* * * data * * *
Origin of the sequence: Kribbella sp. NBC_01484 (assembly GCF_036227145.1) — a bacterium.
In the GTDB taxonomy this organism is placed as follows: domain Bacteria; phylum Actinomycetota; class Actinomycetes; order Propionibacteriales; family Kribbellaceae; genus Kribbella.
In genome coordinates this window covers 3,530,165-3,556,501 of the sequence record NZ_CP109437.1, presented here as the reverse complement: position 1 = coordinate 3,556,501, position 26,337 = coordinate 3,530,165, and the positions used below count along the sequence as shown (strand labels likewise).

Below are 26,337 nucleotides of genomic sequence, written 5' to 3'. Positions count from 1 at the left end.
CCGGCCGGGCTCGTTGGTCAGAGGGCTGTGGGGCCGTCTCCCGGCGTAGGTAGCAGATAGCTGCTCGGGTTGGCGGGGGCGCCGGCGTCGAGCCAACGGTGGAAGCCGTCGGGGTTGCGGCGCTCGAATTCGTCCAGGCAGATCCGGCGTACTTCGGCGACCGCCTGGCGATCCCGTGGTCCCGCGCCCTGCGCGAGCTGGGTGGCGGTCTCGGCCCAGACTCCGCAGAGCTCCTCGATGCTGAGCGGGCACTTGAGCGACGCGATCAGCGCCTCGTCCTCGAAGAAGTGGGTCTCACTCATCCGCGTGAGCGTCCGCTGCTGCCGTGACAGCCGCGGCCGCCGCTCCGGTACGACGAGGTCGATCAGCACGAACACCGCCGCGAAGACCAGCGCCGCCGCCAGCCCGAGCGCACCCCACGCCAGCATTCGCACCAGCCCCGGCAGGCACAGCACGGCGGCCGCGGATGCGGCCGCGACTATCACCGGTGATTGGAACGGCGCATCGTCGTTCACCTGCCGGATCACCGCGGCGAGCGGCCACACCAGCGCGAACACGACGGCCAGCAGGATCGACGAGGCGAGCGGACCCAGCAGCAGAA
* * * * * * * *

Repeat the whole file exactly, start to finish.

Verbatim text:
Origin of the sequence: Kribbella sp. NBC_01484 (assembly GCF_036227145.1) — a bacterium.
In the GTDB taxonomy this organism is placed as follows: domain Bacteria; phylum Actinomycetota; class Actinomycetes; order Propionibacteriales; family Kribbellaceae; genus Kribbella.
In genome coordinates this window covers 3,530,165-3,556,501 of the sequence record NZ_CP109437.1, presented here as the reverse complement: position 1 = coordinate 3,556,501, position 26,337 = coordinate 3,530,165, and the positions used below count along the sequence as shown (strand labels likewise).

Below are 26,337 nucleotides of genomic sequence, written 5' to 3'. Positions count from 1 at the left end.
CCGGCCGGGCTCGTTGGTCAGAGGGCTGTGGGGCCGTCTCCCGGCGTAGGTAGCAGATAGCTGCTCGGGTTGGCGGGGGCGCCGGCGTCGAGCCAACGGTGGAAGCCGTCGGGGTTGCGGCGCTCGAATTCGTCCAGGCAGATCCGGCGTACTTCGGCGACCGCCTGGCGATCCCGTGGTCCCGCGCCCTGCGCGAGCTGGGTGGCGGTCTCGGCCCAGACTCCGCAGAGCTCCTCGATGCTGAGCGGGCACTTGAGCGACGCGATCAGCGCCTCGTCCTCGAAGAAGTGGGTCTCACTCATCCGCGTGAGCGTCCGCTGCTGCCGTGACAGCCGCGGCCGCCGCTCCGGTACGACGAGGTCGATCAGCACGAACACCGCCGCGAAGACCAGCGCCGCCGCCAGCCCGAGCGCACCCCACGCCAGCATTCGCACCAGCCCCGGCAGGCACAGCACGGCGGCCGCGGATGCGGCCGCGACTATCACCGGTGATTGGAACGGCGCATCGTCGTTCACCTGCCGGATCACCGCGGCGAGCGGCCACACCAGCGCGAACACGACGGCCAGCAGGATCGACGAGGCGAGCGGACCCAGCAGCAGAA